Portraying Malema, Uys threaded an analogy with Hitler. Since then, Malema has become one of the most important South African politicians – his party is the third largest, characterised by its members’ unruliness and red garb. Last Saturday he brought Soweto’s Orlando Stadium, packed with thousands, to a standstill as he delivered his emotion-packed funeral tribute to Winnie Madikizela-Mandela. Social media was abuzz afterwards, praising him.

When Uys displayed the Malema puppet in 2013, the message was to remember how Hitler, an incredibly charismatic and populist speaker, achieved power, with his policy of National Socialism. He promised the German masses to fix the economy, provide jobs for everyone, bring back Germans’ dignity, and rectify the perceived injustices of the Versailles Treaty after the First World War. The seemingly direct simplicity of it appealed viscerally to Germans. Even some Jews endorsed him, not knowing what was to follow.

When Malema made his potent speech at Winnie’s funeral, filled with populist slogans with which millions could identify, such as ending corruption, free education for all, jobs for all, nationalising mines and banks, expropriating land without compensation, and eliminating ‘white monopoly capital’ some would say Uys’ cautionary voice was in the background – things aren’t as simple as the slogans.

Was Uys behaving like an irrelevant ‘old white man’ in 2013, detached from South Africa’s new reality? Some would say yes. Others recall his sharp satirical skills during his heyday in the 1970s and ‘80s, when he highlighted the apartheid state’s insanity. In his most recent show which opened a few weeks ago, entitled ‘‘When in doubt say Darling’’ he plays an elderly man in the process of packing his life into boxes before entering a retirement home. The sharpness for which he was renowned was blunted. He finds nothing important in the newspapers.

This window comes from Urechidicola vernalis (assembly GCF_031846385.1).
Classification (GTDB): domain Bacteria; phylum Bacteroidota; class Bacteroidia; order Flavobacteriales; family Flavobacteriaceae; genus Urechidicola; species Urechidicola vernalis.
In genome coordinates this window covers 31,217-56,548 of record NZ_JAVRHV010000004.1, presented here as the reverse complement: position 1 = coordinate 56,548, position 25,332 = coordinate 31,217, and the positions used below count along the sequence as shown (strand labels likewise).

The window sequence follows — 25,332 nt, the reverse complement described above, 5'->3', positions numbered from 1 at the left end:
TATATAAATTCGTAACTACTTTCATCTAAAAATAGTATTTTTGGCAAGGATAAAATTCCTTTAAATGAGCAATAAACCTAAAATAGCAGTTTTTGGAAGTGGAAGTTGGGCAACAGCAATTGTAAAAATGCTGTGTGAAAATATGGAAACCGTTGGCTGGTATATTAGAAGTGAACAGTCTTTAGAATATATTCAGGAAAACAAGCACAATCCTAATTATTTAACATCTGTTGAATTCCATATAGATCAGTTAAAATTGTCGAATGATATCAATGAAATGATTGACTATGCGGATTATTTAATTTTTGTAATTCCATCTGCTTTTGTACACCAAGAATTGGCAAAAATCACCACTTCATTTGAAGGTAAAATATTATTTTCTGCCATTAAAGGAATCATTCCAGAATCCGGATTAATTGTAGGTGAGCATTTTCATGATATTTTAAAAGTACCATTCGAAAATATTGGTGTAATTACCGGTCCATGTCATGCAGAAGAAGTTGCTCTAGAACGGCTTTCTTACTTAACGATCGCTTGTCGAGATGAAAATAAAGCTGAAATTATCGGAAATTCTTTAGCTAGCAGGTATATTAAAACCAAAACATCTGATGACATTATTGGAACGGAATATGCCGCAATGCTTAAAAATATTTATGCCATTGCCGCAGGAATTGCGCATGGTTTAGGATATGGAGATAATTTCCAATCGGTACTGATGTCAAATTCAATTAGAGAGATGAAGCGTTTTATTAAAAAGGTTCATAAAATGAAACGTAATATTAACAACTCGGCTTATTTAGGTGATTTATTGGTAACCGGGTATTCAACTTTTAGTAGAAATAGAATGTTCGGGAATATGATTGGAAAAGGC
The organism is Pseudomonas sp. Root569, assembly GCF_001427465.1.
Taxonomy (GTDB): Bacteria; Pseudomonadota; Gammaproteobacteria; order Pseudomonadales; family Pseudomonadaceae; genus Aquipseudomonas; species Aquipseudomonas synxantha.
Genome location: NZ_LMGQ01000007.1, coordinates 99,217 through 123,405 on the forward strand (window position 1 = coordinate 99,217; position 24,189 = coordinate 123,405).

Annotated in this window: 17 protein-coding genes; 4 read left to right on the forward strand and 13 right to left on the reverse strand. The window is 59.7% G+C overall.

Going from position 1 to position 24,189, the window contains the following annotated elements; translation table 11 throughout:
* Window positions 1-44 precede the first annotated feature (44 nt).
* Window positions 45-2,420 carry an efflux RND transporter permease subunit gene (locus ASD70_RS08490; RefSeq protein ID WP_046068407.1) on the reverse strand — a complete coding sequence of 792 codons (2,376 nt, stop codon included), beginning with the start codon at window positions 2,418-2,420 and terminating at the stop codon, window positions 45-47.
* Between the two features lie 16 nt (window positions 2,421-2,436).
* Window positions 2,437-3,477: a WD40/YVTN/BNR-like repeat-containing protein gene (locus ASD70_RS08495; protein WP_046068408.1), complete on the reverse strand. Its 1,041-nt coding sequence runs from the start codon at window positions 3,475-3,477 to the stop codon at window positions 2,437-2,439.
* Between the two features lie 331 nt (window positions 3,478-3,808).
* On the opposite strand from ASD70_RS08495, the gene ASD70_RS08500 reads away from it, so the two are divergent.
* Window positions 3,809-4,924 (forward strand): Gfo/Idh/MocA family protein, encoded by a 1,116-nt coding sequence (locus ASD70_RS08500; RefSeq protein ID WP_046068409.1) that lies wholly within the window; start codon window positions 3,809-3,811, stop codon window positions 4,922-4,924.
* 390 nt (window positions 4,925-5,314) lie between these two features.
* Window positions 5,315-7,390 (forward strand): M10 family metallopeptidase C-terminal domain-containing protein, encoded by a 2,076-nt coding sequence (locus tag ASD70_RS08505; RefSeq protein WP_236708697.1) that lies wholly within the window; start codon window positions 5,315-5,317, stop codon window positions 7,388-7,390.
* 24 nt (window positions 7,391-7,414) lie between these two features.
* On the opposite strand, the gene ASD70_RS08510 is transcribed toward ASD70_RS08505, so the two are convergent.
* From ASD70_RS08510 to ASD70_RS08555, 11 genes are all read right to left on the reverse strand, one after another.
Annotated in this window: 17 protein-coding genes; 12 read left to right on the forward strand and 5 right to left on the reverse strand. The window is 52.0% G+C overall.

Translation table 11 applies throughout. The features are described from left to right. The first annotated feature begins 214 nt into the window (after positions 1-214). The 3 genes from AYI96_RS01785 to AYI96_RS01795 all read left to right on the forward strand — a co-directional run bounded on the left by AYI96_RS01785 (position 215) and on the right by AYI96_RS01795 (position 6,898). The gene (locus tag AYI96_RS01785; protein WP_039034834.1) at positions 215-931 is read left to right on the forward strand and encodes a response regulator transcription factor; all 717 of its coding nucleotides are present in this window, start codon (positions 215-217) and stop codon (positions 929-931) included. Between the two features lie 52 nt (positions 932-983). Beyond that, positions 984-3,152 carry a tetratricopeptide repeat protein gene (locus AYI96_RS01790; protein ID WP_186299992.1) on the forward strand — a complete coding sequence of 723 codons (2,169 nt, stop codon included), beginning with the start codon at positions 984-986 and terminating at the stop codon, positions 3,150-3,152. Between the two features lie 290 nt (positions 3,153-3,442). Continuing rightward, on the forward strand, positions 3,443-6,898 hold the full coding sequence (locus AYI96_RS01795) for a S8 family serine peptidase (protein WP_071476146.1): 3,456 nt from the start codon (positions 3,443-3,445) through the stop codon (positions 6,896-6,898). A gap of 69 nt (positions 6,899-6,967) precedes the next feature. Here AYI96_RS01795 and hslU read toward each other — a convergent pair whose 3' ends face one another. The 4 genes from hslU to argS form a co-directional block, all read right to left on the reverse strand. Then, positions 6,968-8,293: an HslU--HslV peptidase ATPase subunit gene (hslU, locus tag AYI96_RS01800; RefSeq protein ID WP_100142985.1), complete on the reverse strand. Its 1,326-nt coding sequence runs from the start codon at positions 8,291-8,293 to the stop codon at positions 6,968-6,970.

Malema has made a significant, positive impact on South African politics, forcefully raising crucial issues the old guard preferred to keep quiet. For that, South Africa must thank him.

His tribute to Winnie was dramatic, both in substance and in his passionate delivery: “She put the country first, above her own personal safety… and confronted gun-carrying white men who were sworn killers of the apartheid defence force…” He addressed her directly: “…you fought for what you believed was right, possessed only by your love for our people and the restoration of their dignity.”